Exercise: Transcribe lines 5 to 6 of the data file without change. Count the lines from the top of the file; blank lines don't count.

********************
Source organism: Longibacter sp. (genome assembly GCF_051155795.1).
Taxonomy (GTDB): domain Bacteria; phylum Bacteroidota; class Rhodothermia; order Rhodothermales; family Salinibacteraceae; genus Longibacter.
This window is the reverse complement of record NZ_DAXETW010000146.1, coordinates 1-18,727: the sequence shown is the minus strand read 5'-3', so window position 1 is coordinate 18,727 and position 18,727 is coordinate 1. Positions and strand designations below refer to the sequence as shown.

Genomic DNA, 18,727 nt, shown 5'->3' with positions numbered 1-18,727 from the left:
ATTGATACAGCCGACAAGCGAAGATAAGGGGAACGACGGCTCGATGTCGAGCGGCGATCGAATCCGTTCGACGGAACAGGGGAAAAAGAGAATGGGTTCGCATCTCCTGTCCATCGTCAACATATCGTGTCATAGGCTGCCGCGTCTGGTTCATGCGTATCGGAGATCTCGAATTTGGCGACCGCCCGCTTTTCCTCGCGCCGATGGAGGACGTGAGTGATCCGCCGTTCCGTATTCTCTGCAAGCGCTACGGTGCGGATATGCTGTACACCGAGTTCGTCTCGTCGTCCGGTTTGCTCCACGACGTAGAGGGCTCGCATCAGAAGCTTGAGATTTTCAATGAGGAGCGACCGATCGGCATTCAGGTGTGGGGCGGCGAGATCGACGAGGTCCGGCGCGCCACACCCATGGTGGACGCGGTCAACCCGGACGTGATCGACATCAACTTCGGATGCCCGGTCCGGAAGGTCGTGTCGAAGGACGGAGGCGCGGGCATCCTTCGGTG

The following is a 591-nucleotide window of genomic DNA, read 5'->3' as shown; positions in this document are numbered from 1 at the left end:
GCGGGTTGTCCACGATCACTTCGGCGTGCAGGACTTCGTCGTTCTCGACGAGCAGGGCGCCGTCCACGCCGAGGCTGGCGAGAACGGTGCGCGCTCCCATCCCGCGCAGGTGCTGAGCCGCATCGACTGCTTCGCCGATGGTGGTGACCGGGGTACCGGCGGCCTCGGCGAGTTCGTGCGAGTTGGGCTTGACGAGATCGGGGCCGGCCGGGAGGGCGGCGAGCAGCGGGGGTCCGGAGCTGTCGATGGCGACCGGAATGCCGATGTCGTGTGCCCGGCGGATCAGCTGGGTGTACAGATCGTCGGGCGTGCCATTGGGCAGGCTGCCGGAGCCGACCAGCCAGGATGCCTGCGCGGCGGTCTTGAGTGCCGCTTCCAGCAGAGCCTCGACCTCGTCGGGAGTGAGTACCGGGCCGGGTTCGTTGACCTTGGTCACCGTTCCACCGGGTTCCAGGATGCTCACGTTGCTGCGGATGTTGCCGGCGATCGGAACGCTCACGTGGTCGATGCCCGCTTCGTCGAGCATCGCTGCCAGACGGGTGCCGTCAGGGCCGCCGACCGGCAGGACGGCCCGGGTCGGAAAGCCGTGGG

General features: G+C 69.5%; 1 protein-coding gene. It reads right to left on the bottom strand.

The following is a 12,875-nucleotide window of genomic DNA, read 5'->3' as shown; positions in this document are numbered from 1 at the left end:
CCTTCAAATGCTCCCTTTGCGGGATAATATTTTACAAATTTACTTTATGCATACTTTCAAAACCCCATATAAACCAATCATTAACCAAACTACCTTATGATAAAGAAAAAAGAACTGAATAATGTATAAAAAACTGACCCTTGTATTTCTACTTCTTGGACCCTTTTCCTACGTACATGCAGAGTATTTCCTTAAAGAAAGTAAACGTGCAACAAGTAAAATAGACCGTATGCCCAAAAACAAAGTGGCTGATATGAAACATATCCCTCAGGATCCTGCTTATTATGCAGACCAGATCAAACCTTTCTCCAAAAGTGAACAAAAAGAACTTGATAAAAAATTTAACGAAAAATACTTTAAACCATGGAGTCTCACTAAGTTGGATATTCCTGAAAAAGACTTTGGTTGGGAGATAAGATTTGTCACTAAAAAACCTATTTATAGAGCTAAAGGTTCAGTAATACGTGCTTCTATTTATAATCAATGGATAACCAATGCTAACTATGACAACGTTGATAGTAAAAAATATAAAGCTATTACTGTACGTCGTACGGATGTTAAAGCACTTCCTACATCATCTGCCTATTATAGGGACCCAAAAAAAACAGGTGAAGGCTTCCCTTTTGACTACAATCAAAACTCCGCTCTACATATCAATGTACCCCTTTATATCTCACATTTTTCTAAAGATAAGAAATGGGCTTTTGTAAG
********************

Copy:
ATTGATACAGCCGACAAGCGAAGATAAGGGGAACGACGGCTCGATGTCGAGCGGCGATCGAATCCGTTCGACGGAACAGGGGAAAAAGAGAATGGGTTCGCATCTCCTGTCCATCGTCAACATATCGTGTCATAGGCTGCCGCGTCTGGTTCATGCGTATCGGAGATCTCGAATTTGGCGACCGCCCGCTTTTCCTCGCGCCGATGGAGGACGTGAGTGATCCGCCGTTCCGTATTCTCTGCAAGCGCTACGGTGCGGATATGCTGTACACCGAGTTCGTCTCGTCGTCCGGTTTGCTCCACGACGTAGAGGGCTCGCATCAGAAGCTTGAGATTTTCAATGAGGAGCGACCGATCGGCATTCAGGTGTGGGGCGGCGAGATCGACGAGGTCCGGCGCGCCACACCCATGGTGGACGCGGTCAACCCGGACGTGATCGACATCAACTTCGGATGCCCGGTCCGGAAGGTCGTGTCGAAGGACGGAGGCGCGGGCATCCTTCGGTG

The following is a 591-nucleotide window of genomic DNA, read 5'->3' as shown; positions in this document are numbered from 1 at the left end: